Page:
My belief is that pets are brought into our life to teach us many life lessons. It’s different for everyone and  even changes at various times in our lives. I don’t find it accidental that  Sanchez was brought into my life at the same time I was on the verge of creating  music that calms dogs. He was actually the  inspiration for it, as he was a very high energy, rambunctious puppy and was  calmed easily by the right prescription of music. His determination that he  carried in his own personality was something that I learned from and still apply  to my life today. Now that I devote my full time career to helping improve the  lives of dogs with music, his reminder to be patient, determined, and never lose  sight of my dream of helping relieve anxiety issues in millions of dogs through  sound therapy is something I carry with me daily.

Gina, on the other paw, was brought into my life at  a time when I was working way too much and needed persistent reminders to “play”. She is a constant reminder that you don’t need a reason to be happy and  it’s always a good time to play. Even during the most stressful or depressing  life events, she can have me laughing and playing with a tail wag.

I love and still need my continuing reminders from Sanchez and Gina. What is  your word for your pets? Have they helped you apply that word to your own life?

Have you tried Sound Therapy for your dogs? Through a Dog’s  Ear is the  first music clinically demonstrated to calm the canine  nervous system.

Receive a FREE DOWNLOAD from the Through a Dog’s Ear

Calm your Canine Companion Music  Series

Simply click here, enter your email address and a link to the free  download will be  delivered to your inbox for you and  your canine household  to enjoy!

By Lisa Spector

Lisa Spector is a  concert pianist, Juilliard graduate, and canine music  expert. She is Co-founder of Through  a Dog’s Ear,    the first music clinically demonstrated to calm the  canine nervous system. Their new Canine  Noise Phobia series is  a breakthrough treatment and prevention program for  canine noise  sensitivities. Lisa shares her home and her heart with her two  “career  change” Labrador Retrievers from Guide Dogs for the Blind, Sanchez and   Gina. Follow Lisa’s  blog here.

Main Photo Credit of Sanchez: Gracie Slegers

5 Ways to Strengthen Your Liver

5 Ways to Strengthen Your Liver

We devote plenty of time and energy into spring  cleaning our homes, but what about our bodies? As you rid your home of  clutter and dust this year, consider cleansing your body of toxins, too.  Everyday we encounter high levels of chemicals—from the food we eat to the  personal care products we use each morning. Our bodies remove these chemicals  through its natural waste system, but because we live in such a chemical-laden  world, this system can get bogged down.

Your liver is arguably one of the most important organs in your body’s  natural detoxification system. To prevent our fat tissues and cells from  absorbing them, the liver turns fat-soluble toxins into water-soluble toxins,  from which point our bodies can easily flush them. This is just one small role  that liver plays in our body, however; the liver has more than 500 functions,  from metabolizing fat to regulating hormones, and if it spends too much time  working to remove toxins, your health can falter.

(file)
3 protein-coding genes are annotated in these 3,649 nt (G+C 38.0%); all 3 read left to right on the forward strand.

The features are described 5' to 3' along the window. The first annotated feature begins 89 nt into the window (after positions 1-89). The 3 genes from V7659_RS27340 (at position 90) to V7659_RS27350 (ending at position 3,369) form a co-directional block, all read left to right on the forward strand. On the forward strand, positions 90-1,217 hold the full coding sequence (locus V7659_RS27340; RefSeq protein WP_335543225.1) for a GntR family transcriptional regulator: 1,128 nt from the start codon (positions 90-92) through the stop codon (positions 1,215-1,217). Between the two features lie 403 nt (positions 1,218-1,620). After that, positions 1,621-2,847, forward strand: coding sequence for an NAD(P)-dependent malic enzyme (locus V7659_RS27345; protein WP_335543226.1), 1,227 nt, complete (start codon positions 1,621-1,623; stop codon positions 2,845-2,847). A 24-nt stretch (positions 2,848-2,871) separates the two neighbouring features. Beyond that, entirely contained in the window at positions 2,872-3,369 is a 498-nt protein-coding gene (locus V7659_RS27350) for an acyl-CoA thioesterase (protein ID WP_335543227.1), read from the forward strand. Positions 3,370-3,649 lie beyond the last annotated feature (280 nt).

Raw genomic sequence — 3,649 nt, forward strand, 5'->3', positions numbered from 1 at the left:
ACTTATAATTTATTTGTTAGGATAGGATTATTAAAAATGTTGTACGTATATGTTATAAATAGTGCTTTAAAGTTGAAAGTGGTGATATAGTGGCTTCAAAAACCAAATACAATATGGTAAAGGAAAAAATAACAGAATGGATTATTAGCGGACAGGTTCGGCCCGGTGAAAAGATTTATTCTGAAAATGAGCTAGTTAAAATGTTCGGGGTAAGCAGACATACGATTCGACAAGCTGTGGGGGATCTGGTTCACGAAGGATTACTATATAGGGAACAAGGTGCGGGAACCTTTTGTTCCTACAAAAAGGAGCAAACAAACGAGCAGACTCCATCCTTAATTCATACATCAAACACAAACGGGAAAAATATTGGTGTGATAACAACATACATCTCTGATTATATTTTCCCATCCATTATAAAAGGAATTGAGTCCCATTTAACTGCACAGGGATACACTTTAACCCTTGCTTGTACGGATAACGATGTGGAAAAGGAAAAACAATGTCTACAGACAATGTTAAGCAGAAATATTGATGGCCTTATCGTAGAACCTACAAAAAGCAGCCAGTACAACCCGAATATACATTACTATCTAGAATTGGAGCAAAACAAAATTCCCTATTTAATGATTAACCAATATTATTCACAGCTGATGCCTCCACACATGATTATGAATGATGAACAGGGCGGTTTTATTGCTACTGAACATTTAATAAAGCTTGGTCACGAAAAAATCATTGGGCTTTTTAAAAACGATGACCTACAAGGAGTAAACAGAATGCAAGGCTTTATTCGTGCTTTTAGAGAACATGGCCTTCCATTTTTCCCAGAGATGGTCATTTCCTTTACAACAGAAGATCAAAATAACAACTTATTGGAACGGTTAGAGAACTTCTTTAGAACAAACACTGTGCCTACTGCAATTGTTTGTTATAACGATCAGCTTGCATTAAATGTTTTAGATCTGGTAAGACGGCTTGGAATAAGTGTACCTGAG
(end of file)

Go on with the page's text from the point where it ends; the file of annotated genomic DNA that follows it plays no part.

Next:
To support your liver and aid your body’s natural detoxification process,  follow these tips:

Don’t overburden your liver. Your liver works hard enough  without having to process things like alcohol and over-the-counter painkillers,  which are unnecessarily hard on this vital organ. In fact, taking regular, small  doses of painkillers is the leading cause of drug-induced liver disease and  failure. (Learn  more about how over-the-counter painkillers are wreaking havoc on your  body.)

Drink plenty of lemon water. Water is important to the  natural detox system; it’s one of the method by which our bodies remove toxins.  The citric acid in lemon juice encourages the liver to produce bile, which is  another vehicle that our bodies use to excrete toxins.

Take liver-support supplements. Turmeric, milk thistle and  dandelion are all known to be helpful at cleansing and protecting the liver. Try  50 milligrams of turmeric, 500 milligrams of dandelion extract, or 500  milligrams of milk thistle daily. You can also steep fresh dandelion roots into  a boiling water to make a tea. (Note: If foraging for wild dandelions, only pick  them from areas that you know are free from chemical pesticides.)

Eat cruciferous vegetables. Broccoli, cabbage, kale,  arugula, collard greens and other cruciferous vegetables are recommended foods  when doing a liver detox. Be sure to eat at least one serving a day.

Get enough minerals. Minerals are essential to the liver  detoxification process, so make sure you’re eating plenty of mineral-rich foods  or taking a good mineral supplement (look for a liquid-based supplement with  both macro and trace minerals). Important minerals for liver detoxification  include calcium, magnesium, potassium, sodium, copper, iron, selenium, zinc,  manganese and others.

Keeping your liver in top shape is essential to good health.

By Susan Melgren,  web editor of Natural  Home & Garden magazine. She enjoys writing about natural health,  nontoxic homes and tips for green living.